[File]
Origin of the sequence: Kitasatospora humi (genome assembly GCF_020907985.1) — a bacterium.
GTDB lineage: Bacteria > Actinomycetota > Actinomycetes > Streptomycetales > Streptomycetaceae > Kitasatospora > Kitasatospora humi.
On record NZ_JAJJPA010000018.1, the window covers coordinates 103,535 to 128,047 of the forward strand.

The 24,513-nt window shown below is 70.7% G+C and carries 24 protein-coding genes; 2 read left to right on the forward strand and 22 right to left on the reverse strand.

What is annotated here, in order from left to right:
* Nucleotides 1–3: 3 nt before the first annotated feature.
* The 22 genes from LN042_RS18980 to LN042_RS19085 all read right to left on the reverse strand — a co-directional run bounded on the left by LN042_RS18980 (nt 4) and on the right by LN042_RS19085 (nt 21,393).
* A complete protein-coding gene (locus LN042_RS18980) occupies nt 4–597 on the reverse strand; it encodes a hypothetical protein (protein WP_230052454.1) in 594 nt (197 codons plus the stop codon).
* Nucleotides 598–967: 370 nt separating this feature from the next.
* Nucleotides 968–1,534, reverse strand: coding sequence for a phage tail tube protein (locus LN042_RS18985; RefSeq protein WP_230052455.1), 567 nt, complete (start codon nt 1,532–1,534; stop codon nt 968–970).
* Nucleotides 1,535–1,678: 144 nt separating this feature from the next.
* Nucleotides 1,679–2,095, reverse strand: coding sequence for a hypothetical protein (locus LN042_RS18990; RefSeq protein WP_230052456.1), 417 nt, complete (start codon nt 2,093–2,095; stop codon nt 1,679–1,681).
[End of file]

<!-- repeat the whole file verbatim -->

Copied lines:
Origin of the sequence: Kitasatospora humi (genome assembly GCF_020907985.1) — a bacterium.
GTDB lineage: Bacteria > Actinomycetota > Actinomycetes > Streptomycetales > Streptomycetaceae > Kitasatospora > Kitasatospora humi.
On record NZ_JAJJPA010000018.1, the window covers coordinates 103,535 to 128,047 of the forward strand.

The 24,513-nt window shown below is 70.7% G+C and carries 24 protein-coding genes; 2 read left to right on the forward strand and 22 right to left on the reverse strand.

What is annotated here, in order from left to right:
* Nucleotides 1–3: 3 nt before the first annotated feature.
* The 22 genes from LN042_RS18980 to LN042_RS19085 all read right to left on the reverse strand — a co-directional run bounded on the left by LN042_RS18980 (nt 4) and on the right by LN042_RS19085 (nt 21,393).
* A complete protein-coding gene (locus LN042_RS18980) occupies nt 4–597 on the reverse strand; it encodes a hypothetical protein (protein WP_230052454.1) in 594 nt (197 codons plus the stop codon).
* Nucleotides 598–967: 370 nt separating this feature from the next.
* Nucleotides 968–1,534, reverse strand: coding sequence for a phage tail tube protein (locus LN042_RS18985; RefSeq protein WP_230052455.1), 567 nt, complete (start codon nt 1,532–1,534; stop codon nt 968–970).
* Nucleotides 1,535–1,678: 144 nt separating this feature from the next.
* Nucleotides 1,679–2,095, reverse strand: coding sequence for a hypothetical protein (locus LN042_RS18990; RefSeq protein WP_230052456.1), 417 nt, complete (start codon nt 2,093–2,095; stop codon nt 1,679–1,681).